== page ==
Treasury Wine Estates: The China opportunity

Chief Investment Officer and founder of Aitken Investment Management
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Happy New Year! And what a new year we are in for.

When you have the leader of the “free world” tweeting economic policy, you can be absolutely certain of two things: volatility and opportunity.

My view is that the better investment opportunities lie outside of the USA. US equity valuations are high and there seems quite a lot of “hope” priced in. I don’t think President Trump can deliver change in the timeframe markets expect and I tend to think US equities will underperform other markets this year.

I think there are better investment opportunities in terms of value and growth in Europe, the UK and China. There are also better opportunities selectively in Australia.

While the “Trump Trade” has gathered all the headlines, and fair enough, quietly in the background all things China have been rallying. From commodity stocks, through to Macau casino’s, luxury goods stocks and the Australian dollar, they have all outperformed Wall St so far in 2017. For example, the Australian dollar itself is +5% already year-to-date and the S&P Global Luxury Index +3.3% year-to-date.

It would appear clear that the positive price action in all things China is trying to tell you something about the Chinese consumer and Chinese GDP growth. I clearly think that message is positive and one that Australian investors haven’t noticed or have ignored due to stock specific China facing issues such as Bellamy’s.

Bellamy’s, to me, is a clear one-off. I absolutely don’t believe BAL’s problems are a guide to anything other than BAL’s mismanagement. However, I do believe the BAL episode has weighed unfairly on other China consumer facing Australian companies and in that underperformance there is opportunity.

As we enter 2017, I continue to believe the investment case for Treasury Wine Estates (TWE) is very strong. However, the stock price has been marking time around $10.50, as investors wait for further earnings growth confirmation from the company at its February result. I also think BAL sentiment has unfairly weighed on TWE, as has the rotation from growth stocks to so-called value stocks post the US election.

TWE is in a multi-year earnings upgrade cycle, driven by excellent management execution. This is a global luxury brand stock that just happens to be listed on the ASX.

Morgan Stanley this week upgraded their recommendation on TWE to “overweight” and set a $13.00 12-month price target. That’s in line with my thinking and why I hold a large position in TWE. However, the broader TWE analyst community isn’t so sure, with four buys, six holds, and three sells. That reminds me that there is far from “universal bullishness” on TWE. That’s a good thing.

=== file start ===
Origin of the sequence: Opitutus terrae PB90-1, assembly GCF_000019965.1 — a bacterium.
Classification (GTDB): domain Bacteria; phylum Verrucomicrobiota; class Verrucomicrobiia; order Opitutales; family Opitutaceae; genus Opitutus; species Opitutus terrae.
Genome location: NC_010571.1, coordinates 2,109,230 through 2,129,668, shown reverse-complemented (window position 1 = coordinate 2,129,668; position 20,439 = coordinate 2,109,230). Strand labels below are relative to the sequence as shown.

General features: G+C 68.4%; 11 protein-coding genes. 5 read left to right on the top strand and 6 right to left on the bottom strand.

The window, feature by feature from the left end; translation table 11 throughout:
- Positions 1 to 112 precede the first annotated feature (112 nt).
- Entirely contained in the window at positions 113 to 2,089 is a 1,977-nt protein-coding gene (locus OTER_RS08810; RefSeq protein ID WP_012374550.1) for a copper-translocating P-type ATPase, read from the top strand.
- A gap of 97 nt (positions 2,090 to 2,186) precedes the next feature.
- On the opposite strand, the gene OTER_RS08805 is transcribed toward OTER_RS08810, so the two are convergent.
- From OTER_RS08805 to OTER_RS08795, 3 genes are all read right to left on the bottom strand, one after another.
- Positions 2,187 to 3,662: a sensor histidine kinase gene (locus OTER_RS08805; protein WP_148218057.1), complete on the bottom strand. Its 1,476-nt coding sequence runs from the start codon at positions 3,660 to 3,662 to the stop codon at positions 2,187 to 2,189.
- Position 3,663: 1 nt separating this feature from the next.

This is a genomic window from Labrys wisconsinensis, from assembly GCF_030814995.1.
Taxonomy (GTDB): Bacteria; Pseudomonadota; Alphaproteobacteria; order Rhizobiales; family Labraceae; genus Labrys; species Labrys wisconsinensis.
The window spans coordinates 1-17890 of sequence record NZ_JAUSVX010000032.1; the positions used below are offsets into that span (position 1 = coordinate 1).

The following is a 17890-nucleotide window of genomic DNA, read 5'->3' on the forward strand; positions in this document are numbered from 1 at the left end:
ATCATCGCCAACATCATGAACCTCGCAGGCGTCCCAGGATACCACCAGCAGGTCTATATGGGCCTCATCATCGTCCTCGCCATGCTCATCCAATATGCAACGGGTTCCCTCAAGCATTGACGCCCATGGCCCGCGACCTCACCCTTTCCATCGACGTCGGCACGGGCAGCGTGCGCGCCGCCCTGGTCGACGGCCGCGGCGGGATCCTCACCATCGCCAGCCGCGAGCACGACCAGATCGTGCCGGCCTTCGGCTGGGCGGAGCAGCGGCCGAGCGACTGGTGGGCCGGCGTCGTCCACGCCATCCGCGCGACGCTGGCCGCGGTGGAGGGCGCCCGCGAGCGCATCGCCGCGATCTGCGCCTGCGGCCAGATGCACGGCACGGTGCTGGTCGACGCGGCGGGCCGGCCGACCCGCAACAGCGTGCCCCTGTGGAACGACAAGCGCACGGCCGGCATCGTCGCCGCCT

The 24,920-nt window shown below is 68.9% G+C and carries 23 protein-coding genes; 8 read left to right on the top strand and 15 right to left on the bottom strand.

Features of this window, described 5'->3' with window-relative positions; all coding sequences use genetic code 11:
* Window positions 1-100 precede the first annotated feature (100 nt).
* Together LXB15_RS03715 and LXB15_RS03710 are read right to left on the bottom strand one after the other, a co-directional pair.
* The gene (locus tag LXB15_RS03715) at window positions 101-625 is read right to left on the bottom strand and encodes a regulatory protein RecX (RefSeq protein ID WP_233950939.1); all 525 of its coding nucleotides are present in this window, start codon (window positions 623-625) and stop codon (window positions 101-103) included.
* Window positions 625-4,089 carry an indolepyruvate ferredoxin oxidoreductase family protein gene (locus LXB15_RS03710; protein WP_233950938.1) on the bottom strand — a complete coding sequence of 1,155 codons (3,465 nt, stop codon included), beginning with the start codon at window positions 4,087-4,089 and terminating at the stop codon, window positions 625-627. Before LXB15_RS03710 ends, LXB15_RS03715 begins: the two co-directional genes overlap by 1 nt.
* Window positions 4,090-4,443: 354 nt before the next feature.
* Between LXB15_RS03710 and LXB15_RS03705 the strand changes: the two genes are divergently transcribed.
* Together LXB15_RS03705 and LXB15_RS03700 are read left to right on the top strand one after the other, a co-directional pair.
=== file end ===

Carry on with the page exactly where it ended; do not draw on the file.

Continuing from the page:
Let’s look at a few key bull points on the TWE investment case.

1. Market still underappreciates TWE’s China opportunity

The Morgan Stanley AlphaWise survey of alcoholic beverage consumers in China gives us greater conviction in TWE’s long-term opportunity. It is still early days in China for TWE but we turn more constructive given:

(i) the long term gradual shift from beer/baijiu to wine.
(ii) wine priced >Rmb1,000 has the highest expected consumption growth, according to Chinese consumers.
(iii) the increasing popularity of Australian wine at the expense of French wine.
(iv) a lack of availability of Australian wine, which we believe can be easily resolved; and
(v) TWE’s growth in China is broad-based.




2. Healthy pricing growth underwrites near-term earnings growth

In October 2016, TWE took 8-17% price hikes across its flagship Penfolds Bin range, which mostly falls to the bottom line. A comparison of retail prices in China, Hong Kong, and Australia shows a 20%-60% pricing premiums, assuming similar 25%-30% retail mark ups. To us, this illustrates the opportunity to realise prices by optimising inventory allocation.



3. Underperforming Americas business poised to turn around

A greater focus on ‘priority’ brands, more cost discipline, and divestment of commercial volumes should drive TWE’s Americas business. Our comparison analysis of US peer Constellation Brands’ (covered by Dara Mohsenian) financial metrics and TWE’s Americas business shows that TWE generates 17% higher sales/litre, but 37% lower profit/litre (FY16). Expressed another way, STZ is expected to generate a 28% FY20 margin vs. TWE Americas FY16 13.8%, FY20 MSe 23%.

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Valuation is cheap at 21x FY18 P/E

Continued strong growth from Asia and a turnaround in the Americas should drive EBITS margins well into the mid-20s. We lift our long-term (FY28) EBITS forecast from 23% to 26% vs. management aspirations of 30%, which drives our 20% FY16-21 EPS CAGR forecast and price target increase from A$10 to A$13. Relative to local ‘high growth’ companies and global peers we see valuation as cheap.

TWE is classic “structural growth at a reasonable price”. Instead of hoping ‘America becomes great again’, I believe the better investment strategy is to invest in China consumer facing structural growth stocks who now trade at reasonable valuations.

I wish you all a good year ahead but be ready for volatility and the opportunity it presents.

Important: This content has been prepared without taking account of the objectives, financial situation or needs of any particular individual. It does not constitute formal advice. Consider the appropriateness of the information in regards to your circumstances.

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